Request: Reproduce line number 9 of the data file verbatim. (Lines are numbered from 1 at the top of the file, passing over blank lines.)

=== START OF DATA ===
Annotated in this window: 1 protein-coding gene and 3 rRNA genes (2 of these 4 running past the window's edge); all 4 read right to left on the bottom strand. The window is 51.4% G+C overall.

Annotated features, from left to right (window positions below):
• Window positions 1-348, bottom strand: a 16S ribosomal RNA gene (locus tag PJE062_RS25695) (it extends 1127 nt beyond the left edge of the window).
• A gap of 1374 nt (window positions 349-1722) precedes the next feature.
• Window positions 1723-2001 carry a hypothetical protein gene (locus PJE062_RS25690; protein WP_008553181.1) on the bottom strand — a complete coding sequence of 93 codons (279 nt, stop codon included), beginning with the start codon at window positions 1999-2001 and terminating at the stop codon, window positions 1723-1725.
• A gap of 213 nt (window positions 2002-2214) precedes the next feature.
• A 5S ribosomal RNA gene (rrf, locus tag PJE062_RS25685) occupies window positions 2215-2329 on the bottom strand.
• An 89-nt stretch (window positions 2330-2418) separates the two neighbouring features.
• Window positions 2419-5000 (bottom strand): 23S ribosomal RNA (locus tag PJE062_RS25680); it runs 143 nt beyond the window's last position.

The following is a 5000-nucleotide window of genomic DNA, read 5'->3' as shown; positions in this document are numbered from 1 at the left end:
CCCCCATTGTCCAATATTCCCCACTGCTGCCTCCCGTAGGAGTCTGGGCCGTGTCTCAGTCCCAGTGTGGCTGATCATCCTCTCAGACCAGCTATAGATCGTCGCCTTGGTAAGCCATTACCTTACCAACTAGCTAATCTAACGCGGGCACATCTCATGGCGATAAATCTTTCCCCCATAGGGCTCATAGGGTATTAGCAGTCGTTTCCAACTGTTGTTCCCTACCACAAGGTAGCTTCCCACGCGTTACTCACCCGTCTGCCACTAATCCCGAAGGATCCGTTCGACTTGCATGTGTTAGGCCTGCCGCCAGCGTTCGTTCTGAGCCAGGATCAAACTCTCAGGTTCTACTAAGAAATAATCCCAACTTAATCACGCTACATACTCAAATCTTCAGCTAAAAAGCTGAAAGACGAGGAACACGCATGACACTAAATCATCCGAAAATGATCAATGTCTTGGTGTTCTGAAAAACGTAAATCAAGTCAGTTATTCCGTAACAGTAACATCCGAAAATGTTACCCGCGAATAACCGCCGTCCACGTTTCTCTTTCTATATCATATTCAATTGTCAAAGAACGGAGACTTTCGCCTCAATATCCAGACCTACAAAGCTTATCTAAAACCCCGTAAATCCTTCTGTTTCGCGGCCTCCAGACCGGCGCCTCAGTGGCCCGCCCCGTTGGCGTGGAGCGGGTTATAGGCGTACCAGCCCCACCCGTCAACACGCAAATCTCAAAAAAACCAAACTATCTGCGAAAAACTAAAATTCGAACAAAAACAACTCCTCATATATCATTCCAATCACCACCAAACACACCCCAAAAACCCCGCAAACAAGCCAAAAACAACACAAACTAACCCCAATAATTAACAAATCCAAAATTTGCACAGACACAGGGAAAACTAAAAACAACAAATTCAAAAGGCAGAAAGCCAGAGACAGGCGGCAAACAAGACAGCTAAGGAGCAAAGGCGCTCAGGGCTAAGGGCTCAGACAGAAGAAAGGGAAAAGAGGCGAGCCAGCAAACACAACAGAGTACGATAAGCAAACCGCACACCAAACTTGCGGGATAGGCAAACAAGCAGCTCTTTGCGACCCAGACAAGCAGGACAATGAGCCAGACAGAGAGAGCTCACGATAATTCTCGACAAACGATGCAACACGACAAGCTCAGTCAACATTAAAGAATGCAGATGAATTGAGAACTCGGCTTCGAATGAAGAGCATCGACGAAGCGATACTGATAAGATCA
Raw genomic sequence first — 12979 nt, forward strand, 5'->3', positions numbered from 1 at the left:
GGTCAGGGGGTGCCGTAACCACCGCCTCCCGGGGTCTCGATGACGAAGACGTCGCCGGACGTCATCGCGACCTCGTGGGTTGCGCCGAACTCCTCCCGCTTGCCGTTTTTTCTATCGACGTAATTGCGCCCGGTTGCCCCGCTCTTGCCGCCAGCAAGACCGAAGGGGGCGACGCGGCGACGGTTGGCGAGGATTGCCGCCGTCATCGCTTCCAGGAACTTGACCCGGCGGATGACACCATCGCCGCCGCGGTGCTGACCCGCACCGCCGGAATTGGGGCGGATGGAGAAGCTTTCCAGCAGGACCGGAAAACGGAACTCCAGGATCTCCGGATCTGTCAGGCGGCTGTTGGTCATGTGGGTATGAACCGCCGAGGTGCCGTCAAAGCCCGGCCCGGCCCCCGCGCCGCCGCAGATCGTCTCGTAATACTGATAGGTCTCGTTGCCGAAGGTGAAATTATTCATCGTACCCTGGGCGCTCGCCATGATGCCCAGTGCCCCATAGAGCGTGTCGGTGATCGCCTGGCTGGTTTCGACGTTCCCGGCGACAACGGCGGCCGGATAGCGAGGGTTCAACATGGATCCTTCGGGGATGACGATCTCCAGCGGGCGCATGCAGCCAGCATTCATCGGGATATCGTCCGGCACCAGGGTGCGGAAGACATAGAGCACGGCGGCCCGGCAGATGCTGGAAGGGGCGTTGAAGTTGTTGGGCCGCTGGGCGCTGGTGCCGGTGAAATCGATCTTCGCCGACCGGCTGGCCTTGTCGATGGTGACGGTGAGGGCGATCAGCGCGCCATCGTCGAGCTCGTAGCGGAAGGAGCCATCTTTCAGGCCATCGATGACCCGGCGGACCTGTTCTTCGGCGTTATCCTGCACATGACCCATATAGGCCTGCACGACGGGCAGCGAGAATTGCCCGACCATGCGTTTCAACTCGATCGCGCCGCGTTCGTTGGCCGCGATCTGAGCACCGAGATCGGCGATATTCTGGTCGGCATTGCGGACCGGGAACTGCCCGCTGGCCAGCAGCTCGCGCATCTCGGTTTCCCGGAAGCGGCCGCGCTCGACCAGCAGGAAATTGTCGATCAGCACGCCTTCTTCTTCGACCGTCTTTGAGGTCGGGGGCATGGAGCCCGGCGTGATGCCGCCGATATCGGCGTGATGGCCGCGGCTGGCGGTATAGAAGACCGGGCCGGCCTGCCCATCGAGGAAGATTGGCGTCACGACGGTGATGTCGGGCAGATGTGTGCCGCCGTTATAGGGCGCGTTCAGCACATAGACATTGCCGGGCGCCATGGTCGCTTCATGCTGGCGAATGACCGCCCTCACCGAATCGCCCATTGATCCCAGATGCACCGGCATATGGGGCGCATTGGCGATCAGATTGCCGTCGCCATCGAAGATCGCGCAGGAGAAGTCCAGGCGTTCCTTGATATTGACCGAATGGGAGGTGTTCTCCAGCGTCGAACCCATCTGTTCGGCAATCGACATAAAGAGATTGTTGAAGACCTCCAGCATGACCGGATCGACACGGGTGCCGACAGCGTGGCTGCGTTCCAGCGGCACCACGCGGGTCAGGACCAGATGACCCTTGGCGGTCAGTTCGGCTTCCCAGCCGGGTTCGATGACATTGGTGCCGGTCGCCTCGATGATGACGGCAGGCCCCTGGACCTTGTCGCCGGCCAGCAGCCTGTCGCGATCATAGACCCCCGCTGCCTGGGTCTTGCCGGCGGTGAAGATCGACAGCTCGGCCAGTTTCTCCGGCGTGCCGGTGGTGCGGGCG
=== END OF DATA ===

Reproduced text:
• Window positions 2419-5000 (bottom strand): 23S ribosomal RNA (locus tag PJE062_RS25680); it runs 143 nt beyond the window's last position.